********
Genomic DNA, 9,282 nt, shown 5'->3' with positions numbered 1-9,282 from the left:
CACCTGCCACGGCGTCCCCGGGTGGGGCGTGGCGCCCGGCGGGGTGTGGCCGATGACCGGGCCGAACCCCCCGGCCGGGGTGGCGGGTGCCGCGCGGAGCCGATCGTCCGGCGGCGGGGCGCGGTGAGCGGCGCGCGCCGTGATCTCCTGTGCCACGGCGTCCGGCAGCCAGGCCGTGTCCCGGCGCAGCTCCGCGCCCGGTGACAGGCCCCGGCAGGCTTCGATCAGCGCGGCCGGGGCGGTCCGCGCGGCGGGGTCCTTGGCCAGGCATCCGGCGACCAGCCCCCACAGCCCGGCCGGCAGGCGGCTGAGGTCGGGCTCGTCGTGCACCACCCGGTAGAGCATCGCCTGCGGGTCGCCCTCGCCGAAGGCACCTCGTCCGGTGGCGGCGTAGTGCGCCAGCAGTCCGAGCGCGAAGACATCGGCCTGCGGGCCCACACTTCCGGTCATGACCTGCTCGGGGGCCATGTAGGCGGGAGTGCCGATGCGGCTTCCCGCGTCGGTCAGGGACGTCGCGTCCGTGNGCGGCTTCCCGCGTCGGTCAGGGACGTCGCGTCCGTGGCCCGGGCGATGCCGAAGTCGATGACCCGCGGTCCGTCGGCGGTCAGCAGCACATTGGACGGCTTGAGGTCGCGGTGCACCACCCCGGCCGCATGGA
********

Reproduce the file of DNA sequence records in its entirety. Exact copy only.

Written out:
Genomic DNA, 9,282 nt, shown 5'->3' with positions numbered 1-9,282 from the left:
CACCTGCCACGGCGTCCCCGGGTGGGGCGTGGCGCCCGGCGGGGTGTGGCCGATGACCGGGCCGAACCCCCCGGCCGGGGTGGCGGGTGCCGCGCGGAGCCGATCGTCCGGCGGCGGGGCGCGGTGAGCGGCGCGCGCCGTGATCTCCTGTGCCACGGCGTCCGGCAGCCAGGCCGTGTCCCGGCGCAGCTCCGCGCCCGGTGACAGGCCCCGGCAGGCTTCGATCAGCGCGGCCGGGGCGGTCCGCGCGGCGGGGTCCTTGGCCAGGCATCCGGCGACCAGCCCCCACAGCCCGGCCGGCAGGCGGCTGAGGTCGGGCTCGTCGTGCACCACCCGGTAGAGCATCGCCTGCGGGTCGCCCTCGCCGAAGGCACCTCGTCCGGTGGCGGCGTAGTGCGCCAGCAGTCCGAGCGCGAAGACATCGGCCTGCGGGCCCACACTTCCGGTCATGACCTGCTCGGGGGCCATGTAGGCGGGAGTGCCGATGCGGCTTCCCGCGTCGGTCAGGGACGTCGCGTCCGTGNGCGGCTTCCCGCGTCGGTCAGGGACGTCGCGTCCGTGGCCCGGGCGATGCCGAAGTCGATGACCCGCGGTCCGTCGGCGGTCAGCAGCACATTGGACGGCTTGAGGTCGCGGTGCACCACCCCGGCCGCATGGA